The encore of the night was I’m a Natural Blue that many of us had originally believed had been “killed off” so it was great that were now bringing it back as it’s simply fucking amazing live. I mean, who doesn’t enjoy hearing; “Break me cause JUMP JUMP JUMP” at a show?
After the show we were able to meet Kortney Grinwis from Chapel. I cannot stress how much of a sweetheart she is, she became one the main reasons I looked forward to each show as it felt like I was reuniting with an old friend each time I met her (and Carter, but I didn’t meet him at Nottingham so that’s why he’s not mentioned).
We also able to meet Waterparks afterwards but before I talk about that I feel like I need to do an important PSA.

PSA: There is nothing wrong with meeting your favourite band/singer/actor/celebrity etc. I get the excitement of meeting one of your favourite bands, I really do, I still get really happy whenever I’ve meet Parx, so when someone gets to meet them for the first time I’m pleased for them. What I’m about to say is not me being “entitled” or “rude” because I’ve met them before. 
What I’m not OK with is people mobbing/crowding around them, backing them into walls/cars, making them uncomfortable by asking personal questions or calling them “Daddy” (I wish I was joking), screaming in their faces, or running after them when they arrive at venues or following them into buildings. Basically if you have no respect for their personal space or them as people then I have an issue. I have an issue with anyone that’s done this with any band/singer/actor etc., not just Waterparks. Don’t treat them like caged animals. This happened several times at some of the dates I went to, with Nottingham and Birmingham being the worst.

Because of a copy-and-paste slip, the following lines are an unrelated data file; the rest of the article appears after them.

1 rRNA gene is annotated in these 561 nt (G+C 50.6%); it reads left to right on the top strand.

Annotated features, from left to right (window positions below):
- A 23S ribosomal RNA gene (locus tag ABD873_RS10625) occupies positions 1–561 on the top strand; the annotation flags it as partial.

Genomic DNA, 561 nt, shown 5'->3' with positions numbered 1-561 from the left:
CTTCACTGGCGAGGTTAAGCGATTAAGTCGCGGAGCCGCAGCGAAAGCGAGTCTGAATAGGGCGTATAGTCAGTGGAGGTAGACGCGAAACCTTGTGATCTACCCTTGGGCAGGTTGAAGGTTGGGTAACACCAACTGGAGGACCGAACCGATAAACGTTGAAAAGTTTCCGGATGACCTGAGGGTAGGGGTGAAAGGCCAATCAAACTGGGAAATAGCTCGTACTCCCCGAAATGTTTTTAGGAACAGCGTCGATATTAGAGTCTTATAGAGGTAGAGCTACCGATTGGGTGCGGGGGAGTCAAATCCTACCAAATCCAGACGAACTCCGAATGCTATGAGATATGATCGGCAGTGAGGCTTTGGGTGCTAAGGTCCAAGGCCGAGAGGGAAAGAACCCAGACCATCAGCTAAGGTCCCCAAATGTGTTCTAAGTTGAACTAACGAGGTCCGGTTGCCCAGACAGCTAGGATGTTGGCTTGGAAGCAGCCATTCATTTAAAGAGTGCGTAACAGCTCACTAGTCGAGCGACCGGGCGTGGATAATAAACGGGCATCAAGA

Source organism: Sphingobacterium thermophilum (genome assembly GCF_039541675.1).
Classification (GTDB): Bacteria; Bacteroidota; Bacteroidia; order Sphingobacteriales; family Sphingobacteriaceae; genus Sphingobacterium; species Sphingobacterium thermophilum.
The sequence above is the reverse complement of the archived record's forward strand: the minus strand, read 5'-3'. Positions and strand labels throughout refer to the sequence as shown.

If this keeps happening then they will stop meeting people altogether, this has happened with other bands before and it ruins it for other people. Please be respectful with anyone you meet or you’ll find that you won’t be able to meet them again the future. 
Also don’t fucking cut people off when they’re in the middle of talking them. Be patient, you’ll get to talk to them. Don’t be a dick.
And now back to our regular programming.

Whenever I’ve met Waterparks they have always been lovely and chilled and this tour was no different. I mentioned to them that I had got up at 3am for them and they were in disbelief and were asking me why and if I was ok (no, but thanks for asking haha). It was also there that I found out that Geoff knows who I am when he said “It’s great to see you again”, so that was a nice surprise. Overall, a great start to the tour.

Newcastle
We didn’t have as much as an early start this time round but we still had a long journey to make. I don’t want to keep repeating myself about what the performances from both Parx and their support acts were like, as they were brilliant each time, so I’m just going to focus on different highlights and stand-out moments from each date I went to.